With all its imperfections the US justice system has some bright spots. Now it’s time for the absurd Swedish prosecutor in the Assange case to exhibit an ounce of sane behavior, free herself from her political bias and stop acting like a US puppet. And do the perfectly obvious thing her bright female predecessor did: Drop the case!!!

Cultural mathematics – and other inadequate thinking

A couple of days ago the head of the editorial office for culture and arts in our prestigious paper Dagens Nyheter, Bjorn Wiman, drew attention to Russian journalists who suffer violence and murder. The column focused on the atrocities directed towards women, but the author made one small miscalculation. He claimed as a fact that “female journalists are particularly vulnerable to repression against independent media in Russia”.

As proof of this statement he pointed to a survey showing that female journalists have to endure threats and hatred on the Internet three times more often than their male colleagues. But in the next sentence he wrote that women constitute 80 percent of the journalists in Russia. In other words: if the attacks were distributed regardless of gender, one would expect women to be four times more affected than men, not just three times. Bottom line: male journalists are particularly vulnerable to repression in Russia.

Apart from this mishap in the text, it’s an important topic. There are way too many journalists murdered in Russia, and way too few attempts by western media to investigate and understand these deplorable events. One can’t avoid the suspicion that this obscurantism is intentional, opening for readers to intuitively believe that Putin lies behind it, after all.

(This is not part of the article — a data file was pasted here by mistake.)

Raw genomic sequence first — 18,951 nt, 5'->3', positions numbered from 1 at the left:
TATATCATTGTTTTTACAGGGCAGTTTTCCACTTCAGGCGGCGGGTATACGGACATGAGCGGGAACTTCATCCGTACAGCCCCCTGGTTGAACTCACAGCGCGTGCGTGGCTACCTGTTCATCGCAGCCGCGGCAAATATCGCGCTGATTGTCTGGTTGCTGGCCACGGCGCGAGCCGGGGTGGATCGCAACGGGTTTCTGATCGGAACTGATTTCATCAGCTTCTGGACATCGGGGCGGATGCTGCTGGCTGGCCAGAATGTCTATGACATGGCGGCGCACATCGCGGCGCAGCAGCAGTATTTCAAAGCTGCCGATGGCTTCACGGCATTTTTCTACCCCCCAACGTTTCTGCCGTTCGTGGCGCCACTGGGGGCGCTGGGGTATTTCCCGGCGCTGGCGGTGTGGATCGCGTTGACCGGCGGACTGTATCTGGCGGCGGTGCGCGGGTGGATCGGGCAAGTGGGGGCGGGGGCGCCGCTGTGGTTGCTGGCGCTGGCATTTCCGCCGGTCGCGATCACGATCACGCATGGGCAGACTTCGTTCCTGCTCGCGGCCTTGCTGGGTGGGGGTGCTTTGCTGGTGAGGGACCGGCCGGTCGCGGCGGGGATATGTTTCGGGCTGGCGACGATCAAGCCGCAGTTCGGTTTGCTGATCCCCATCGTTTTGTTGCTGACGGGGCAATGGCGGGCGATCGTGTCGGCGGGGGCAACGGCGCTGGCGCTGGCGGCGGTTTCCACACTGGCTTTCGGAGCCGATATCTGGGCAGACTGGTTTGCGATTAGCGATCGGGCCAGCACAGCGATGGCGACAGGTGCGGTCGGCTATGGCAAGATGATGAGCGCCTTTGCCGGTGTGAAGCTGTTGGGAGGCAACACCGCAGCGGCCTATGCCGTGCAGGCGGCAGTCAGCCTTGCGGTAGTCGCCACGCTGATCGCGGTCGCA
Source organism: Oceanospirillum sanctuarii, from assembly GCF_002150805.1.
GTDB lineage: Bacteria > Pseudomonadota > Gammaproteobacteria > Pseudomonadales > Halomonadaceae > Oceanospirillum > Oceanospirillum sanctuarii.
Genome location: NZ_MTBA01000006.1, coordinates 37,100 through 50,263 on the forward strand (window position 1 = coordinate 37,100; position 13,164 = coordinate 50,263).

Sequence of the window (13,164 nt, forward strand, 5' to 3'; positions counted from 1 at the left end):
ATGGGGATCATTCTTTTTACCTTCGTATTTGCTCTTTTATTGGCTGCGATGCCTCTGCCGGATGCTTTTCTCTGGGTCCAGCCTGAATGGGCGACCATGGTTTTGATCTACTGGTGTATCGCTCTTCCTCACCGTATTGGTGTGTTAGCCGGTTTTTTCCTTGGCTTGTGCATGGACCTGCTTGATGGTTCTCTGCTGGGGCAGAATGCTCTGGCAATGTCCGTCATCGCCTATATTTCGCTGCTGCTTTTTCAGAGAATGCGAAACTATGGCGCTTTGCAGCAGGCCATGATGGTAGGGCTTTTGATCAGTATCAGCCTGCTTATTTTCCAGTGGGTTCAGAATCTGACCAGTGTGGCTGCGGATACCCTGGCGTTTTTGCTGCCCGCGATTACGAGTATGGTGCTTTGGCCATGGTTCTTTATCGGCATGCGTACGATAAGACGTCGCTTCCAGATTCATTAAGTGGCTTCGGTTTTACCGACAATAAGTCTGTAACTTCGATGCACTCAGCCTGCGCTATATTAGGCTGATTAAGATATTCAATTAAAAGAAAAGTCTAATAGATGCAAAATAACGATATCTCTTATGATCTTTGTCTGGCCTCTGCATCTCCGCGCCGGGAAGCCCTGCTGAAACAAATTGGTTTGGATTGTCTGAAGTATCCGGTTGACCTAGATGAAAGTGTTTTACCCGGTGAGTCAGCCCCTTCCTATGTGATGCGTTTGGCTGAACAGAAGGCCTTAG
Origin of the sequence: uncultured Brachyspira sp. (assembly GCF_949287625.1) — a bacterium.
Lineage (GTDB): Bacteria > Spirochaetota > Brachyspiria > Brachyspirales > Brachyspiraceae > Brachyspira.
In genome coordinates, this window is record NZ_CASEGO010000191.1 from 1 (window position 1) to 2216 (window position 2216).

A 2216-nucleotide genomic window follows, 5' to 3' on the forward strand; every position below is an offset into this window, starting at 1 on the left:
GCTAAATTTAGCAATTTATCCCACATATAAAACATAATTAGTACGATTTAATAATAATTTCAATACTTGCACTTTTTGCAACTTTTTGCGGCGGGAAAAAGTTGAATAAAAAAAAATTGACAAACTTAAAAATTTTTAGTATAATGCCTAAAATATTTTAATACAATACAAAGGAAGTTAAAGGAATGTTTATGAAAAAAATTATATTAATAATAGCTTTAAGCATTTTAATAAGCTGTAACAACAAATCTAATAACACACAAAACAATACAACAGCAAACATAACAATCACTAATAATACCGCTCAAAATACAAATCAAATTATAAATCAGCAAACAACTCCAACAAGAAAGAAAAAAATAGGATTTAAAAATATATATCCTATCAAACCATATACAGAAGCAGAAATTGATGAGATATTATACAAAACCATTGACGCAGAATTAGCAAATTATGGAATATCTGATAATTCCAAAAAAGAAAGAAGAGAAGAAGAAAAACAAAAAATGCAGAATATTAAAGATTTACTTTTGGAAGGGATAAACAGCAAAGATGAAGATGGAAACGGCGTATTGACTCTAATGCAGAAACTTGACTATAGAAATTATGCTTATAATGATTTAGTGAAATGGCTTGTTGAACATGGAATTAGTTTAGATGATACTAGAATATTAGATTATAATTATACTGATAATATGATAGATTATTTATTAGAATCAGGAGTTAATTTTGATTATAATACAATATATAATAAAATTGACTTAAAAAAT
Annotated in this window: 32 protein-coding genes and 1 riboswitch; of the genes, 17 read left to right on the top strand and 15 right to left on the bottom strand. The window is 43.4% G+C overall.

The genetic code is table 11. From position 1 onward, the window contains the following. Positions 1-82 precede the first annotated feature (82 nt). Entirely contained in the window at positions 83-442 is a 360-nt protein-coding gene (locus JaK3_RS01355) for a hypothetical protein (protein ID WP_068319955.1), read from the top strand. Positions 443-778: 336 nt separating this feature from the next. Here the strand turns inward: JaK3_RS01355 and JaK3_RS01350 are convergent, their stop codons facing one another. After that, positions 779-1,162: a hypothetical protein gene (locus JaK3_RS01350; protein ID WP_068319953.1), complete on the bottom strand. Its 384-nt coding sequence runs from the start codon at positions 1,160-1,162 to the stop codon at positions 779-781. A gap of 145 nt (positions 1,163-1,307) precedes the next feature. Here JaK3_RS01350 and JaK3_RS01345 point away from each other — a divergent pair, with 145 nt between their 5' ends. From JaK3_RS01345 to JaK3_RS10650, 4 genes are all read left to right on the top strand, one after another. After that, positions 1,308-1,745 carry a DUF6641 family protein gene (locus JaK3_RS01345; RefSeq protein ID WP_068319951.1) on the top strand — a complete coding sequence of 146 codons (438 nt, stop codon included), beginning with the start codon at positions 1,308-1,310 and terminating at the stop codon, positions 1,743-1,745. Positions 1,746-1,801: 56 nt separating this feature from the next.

When the almost daily mass shootings occur in the US, media is not just interested in the misdeed itself but also in the perpetrator’s background and motives. But when Russian criminals are brought to trial for murdering journalists, the western interest for them is low. The court proceedings are usually open to journalists, but anything substantial is seldom reported. It’s as if we want people to think that every such event is a show trial serving to send some scapegoats to prison to protect the real culprits higher up (accusations never accompanied by any evidence).